Dead, Mr Mozart

3.25 based on 16 ratings & 3 reviews on

It is 1820, and George IV has just assumed the throne. An ageing Wolfgang Amadeus Mozart is intrigued by the prospect of a coronation, scenting rich pickings. As a child he had visited England with his family in 1764, but instead of returning to Austria and an early death (as orthodox music history relates), they stayed on, deluded by a piece of royal generosity – the result of a misunderstanding of guttural royal English. Now Mozart conducts his own meretricious rubbish at a London theatre, but dreams of having one more ‘real’ opera staged before he dies.

However, the trial of George IV’s wayward queen for adultery, before the Lords, leads Mozart into dangerous – and indeed murderous – waters. Insulted (most graciously) by the King, the composer finds himself involved in disposing of an inconvenient corpse and initiating enquiries to uncover the murderer . . . a matter which seems of remarkably little consequence to everyone else.

This diverting and perplexing piece of alternative history is a delightful addition to our knowledge of the great composer, and to the output of Bernard Bastable, also known to crime fans as Robert Barnard.

‘Not only fetchingly funny, but also craftily plotted.’ The Scotsman

‘Great fun is had with real and imagined historical personages.’ Irish Times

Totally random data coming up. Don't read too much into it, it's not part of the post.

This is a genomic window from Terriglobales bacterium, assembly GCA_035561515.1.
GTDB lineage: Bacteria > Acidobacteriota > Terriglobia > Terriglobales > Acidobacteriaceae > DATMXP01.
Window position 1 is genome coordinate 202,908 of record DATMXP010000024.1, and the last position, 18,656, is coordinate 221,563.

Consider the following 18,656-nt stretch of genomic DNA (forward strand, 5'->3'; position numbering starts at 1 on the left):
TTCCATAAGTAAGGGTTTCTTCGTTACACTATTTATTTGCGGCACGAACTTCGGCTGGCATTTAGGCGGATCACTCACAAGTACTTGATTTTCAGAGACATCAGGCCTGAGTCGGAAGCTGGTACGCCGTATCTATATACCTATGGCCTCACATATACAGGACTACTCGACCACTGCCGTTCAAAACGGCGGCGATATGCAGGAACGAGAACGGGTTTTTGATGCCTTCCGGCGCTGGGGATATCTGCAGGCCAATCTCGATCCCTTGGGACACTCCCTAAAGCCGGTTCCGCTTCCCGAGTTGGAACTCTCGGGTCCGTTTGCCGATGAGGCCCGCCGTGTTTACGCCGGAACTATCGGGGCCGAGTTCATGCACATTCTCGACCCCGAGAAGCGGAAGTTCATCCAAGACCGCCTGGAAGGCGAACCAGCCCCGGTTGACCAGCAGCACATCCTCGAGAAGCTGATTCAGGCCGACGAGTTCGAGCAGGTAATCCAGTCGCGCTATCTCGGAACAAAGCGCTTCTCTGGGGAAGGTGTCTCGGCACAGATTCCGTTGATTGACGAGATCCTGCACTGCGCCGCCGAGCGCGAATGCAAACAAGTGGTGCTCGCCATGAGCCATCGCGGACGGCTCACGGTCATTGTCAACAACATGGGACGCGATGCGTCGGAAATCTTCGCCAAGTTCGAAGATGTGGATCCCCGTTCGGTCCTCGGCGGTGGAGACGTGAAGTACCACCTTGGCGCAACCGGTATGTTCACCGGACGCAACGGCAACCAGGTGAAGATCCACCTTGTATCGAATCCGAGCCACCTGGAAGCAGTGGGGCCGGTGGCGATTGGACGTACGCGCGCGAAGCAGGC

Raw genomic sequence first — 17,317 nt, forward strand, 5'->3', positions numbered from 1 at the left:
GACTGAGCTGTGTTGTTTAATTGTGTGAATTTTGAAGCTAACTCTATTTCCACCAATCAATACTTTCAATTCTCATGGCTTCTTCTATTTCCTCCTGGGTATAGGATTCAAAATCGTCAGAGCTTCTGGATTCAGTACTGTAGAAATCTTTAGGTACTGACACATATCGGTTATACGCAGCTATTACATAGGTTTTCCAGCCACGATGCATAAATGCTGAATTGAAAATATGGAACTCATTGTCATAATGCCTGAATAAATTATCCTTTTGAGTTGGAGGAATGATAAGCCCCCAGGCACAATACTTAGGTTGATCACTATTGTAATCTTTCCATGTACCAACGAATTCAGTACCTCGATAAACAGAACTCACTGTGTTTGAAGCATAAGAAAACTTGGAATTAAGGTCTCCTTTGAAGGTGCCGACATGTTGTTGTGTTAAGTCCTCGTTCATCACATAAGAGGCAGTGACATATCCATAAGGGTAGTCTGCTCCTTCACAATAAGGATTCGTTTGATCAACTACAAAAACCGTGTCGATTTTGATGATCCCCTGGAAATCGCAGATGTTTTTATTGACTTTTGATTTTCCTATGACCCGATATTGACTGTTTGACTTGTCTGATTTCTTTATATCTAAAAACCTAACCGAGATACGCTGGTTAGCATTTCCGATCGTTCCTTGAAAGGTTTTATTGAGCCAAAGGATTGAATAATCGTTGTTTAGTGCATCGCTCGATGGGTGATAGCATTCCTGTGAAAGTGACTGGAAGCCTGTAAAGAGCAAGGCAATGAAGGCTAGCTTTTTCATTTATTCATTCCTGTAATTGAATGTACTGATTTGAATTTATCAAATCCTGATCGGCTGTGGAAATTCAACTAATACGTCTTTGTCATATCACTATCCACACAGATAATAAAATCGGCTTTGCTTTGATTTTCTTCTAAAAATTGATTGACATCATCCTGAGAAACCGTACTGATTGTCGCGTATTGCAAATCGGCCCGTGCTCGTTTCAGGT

‘Tremendous period skulduggery’ Sunday Times

About Bernard Bastable

Bernard Bastable is the pseudonym of Robert Barnard. Barnard lived in Leeds, was born in Essex and educated at Balliol. He had a distinguished career as an academic before he became a full-time writer. His first crime novel, Death of an Old Goat, was written while he was professor of English at the University of Tromso in Norway, the worlds most northerly university. He was a writer of great versatility, from the light and satirical tone of his earlier books to the more psychological preoccupations of later ones, such as A Fatal Attachment. Under the name of Bernard Bastable he also wrote novels featuring Mozart as a detective, and was the author of many short stories. He created several detectives, including Perry Trethowan and Charlie Peace. Robert Barnard said he wrote 'only to entertain'. He regarded Agatha Christie as his ideal crime writer and published an appreciation of her work, A Talent to Deceive, as well as books on Dickens, a history of English literature and nearly thirty mysteries. Robert Barnard was the winner of the 2003 CWA Cartier Diamond Dagger Award for a lifetime of achievement.

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Books by Bernard Bastable

Too Many Notes, Mr Mozart
Too Many Notes, Mr Mozart